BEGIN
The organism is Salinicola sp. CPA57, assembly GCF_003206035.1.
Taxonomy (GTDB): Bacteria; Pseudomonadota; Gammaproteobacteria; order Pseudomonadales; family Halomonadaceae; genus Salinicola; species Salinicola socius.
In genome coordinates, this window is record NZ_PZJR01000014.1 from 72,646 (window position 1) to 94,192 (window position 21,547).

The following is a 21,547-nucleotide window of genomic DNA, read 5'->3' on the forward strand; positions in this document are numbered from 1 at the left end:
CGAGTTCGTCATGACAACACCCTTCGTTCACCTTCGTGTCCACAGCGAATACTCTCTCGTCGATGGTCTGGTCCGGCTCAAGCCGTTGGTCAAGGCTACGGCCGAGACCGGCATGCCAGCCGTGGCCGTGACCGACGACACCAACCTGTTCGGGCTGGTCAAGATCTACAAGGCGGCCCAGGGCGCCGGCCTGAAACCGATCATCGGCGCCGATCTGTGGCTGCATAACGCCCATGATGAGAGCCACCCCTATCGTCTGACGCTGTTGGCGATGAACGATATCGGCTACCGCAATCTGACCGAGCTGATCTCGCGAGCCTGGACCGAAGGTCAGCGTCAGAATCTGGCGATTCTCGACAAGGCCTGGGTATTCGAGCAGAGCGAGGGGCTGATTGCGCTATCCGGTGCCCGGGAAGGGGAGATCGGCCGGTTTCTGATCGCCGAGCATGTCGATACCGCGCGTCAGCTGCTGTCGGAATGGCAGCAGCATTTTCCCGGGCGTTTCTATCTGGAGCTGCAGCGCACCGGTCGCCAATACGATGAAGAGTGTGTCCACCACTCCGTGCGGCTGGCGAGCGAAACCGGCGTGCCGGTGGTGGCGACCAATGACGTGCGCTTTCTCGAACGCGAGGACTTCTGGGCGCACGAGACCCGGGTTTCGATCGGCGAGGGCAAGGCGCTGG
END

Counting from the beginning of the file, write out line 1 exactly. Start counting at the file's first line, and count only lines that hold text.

The organism is Salinicola sp. CPA57, assembly GCF_003206035.1.